Image Credit: The Service Design Network
Last month, I had the privilege of attending the 8th Service Design Global Conference in New York City. Thought leaders and practitioners from a broad spectrum of industries around the world gathered at the Parson School of Design to share their passion and knowledge on the value of service design in the private and public sector. Service design is the holistic approach to orchestrating customer experiences across all the touchpoints as well as creating value for the service provider. System change, business impact, and quality of life were among the key topics in the conference.
Here is my list of top-level learnings from the conference:
1. The hot industries for service design today include the following; healthcare, finance, and the public sector.
2. New trends in financial services such as frictionless payment and live budgeting, demand designing new services to engage customers and providing real-time feedback for them.
3. Service designers need to be nimble, learn from and integrate strategy and technology, stay human-centered, and steal ideas from management.
4. Designing services is grounded on research, where context has a central role in creating meaningful experiences.
5. Service Design is about communicating inspiration and opportunity areas in organizations; service designers catalyze learnings through hands on workshops and co-creative platforms.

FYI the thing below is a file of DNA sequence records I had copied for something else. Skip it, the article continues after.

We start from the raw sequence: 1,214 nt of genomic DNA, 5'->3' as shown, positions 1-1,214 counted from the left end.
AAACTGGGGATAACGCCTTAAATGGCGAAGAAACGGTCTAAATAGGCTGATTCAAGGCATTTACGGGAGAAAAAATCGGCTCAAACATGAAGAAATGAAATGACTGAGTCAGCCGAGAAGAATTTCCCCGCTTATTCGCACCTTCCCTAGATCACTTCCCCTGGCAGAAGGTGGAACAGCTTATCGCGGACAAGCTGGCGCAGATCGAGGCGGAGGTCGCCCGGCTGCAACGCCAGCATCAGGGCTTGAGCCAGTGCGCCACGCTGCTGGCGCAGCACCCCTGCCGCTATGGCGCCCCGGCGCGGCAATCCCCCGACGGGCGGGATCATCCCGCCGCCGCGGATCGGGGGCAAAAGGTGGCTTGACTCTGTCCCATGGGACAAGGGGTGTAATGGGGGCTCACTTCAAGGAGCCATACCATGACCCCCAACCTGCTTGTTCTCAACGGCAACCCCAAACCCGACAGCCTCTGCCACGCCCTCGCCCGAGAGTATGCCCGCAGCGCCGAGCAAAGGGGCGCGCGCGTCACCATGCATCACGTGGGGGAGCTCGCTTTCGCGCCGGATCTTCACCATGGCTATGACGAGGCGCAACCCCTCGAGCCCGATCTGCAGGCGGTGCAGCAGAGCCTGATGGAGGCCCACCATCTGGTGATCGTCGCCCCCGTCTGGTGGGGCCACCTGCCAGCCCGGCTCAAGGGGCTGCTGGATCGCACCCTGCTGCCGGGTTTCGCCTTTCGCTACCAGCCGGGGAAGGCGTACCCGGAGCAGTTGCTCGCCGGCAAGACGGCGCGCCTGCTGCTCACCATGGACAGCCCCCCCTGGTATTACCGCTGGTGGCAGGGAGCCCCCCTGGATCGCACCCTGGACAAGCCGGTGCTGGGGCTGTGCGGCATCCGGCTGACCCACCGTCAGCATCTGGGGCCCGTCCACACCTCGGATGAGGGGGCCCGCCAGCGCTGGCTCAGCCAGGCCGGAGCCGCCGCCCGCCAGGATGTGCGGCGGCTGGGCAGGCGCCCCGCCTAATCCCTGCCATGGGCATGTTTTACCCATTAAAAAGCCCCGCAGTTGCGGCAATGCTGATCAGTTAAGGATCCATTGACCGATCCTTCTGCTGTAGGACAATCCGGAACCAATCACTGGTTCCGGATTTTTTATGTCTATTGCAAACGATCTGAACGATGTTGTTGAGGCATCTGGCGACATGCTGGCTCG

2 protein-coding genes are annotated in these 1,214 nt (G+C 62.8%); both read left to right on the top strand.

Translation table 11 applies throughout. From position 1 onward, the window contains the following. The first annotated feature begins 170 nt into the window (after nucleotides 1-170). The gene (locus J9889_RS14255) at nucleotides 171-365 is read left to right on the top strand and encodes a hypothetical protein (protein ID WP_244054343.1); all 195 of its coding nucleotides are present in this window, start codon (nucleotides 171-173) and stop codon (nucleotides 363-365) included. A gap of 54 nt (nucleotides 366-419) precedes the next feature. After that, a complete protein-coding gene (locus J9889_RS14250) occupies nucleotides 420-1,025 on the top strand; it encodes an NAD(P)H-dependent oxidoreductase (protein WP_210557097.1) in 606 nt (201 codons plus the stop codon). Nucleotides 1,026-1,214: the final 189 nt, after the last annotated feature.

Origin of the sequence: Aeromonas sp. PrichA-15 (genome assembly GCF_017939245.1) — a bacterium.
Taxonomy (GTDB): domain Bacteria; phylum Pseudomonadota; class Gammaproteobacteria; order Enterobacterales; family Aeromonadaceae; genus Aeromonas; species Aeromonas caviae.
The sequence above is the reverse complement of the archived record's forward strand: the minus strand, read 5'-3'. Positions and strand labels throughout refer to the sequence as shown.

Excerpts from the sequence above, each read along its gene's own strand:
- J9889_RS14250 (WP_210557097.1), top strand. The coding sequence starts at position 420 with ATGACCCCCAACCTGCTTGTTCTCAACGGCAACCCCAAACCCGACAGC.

6. Designers must prove the value of design by:
- Keeping thinking and doing interrelated
- Investing in storytelling (short videos)
- Looking at analytics to provide rigorous qualitative data
- Transforming to human-subject design (ethical design)
- Co-creating during evaluation stages to give participants a chance to approve what has been built for them
7. Consider human emotions, recognize and respond to the fact that people feel certain ways.
8. Strategies for working with the government:
- Think and work politically
- Build internal capacity
- Frame up your value training
- Set expectations
- Bring in client's leadership team in as soon as you can
9. Principles of co-creation:
- Place design in the leadership level
- Practice co-creation like an engineering's best practices, be rigorous and meticulous
- Form relationships that make things happen
- Learn the company language and existing organization
- Have realistic plans
- Think of client team issues are design challenges (organizational behavior design)
- Translate the client language and communicate findings to bring people to a common solution (gaining consensus)
10. Established companies underestimate their ability to create or acquire new ideas and overestimate their ability to implement new ideas.
11. Designers should move toward consulting not designing! Our job is not only to design the solution, it is also to help facilitate the conversations among client team members to work towards the solution- thinking of us as partners.
12. “Every service design is transitioning people to different types of lifestyles, different types of value considerations, different types of relationships.” Cameron Tonkinwise
At Essential, we leverage our interdisciplinary, creative, and rigorous approach combined with tools, such as journey maps, blueprints, and storyboards, to co-create valuable services for our clients and their customers. Service design is a new powerful discipline enabling people to make sense of and visualize the complex systems and deliver innovative, meaningful solutions for all involved stakeholders.
To read more:
- Carnegie Mellon University, Service Design for/in Transition: http://www.slideshare.net/sdnetwork/service-design-forin-transition-cameron-tonkinwise-terry-irwin-carnegie-mellon-university?related=1
Service Design Innovation, Fjord http://www.slideshare.net/sdnetwork/service-design-innovation-20-olof-schybergson-claudia-gorelick-fjord
Co-creating the Industrial Internet, GE http://www.slideshare.net/sdnetwork/cocreating-the-industrial-internet-katrine-rau-katrina-alcom-ge?related=1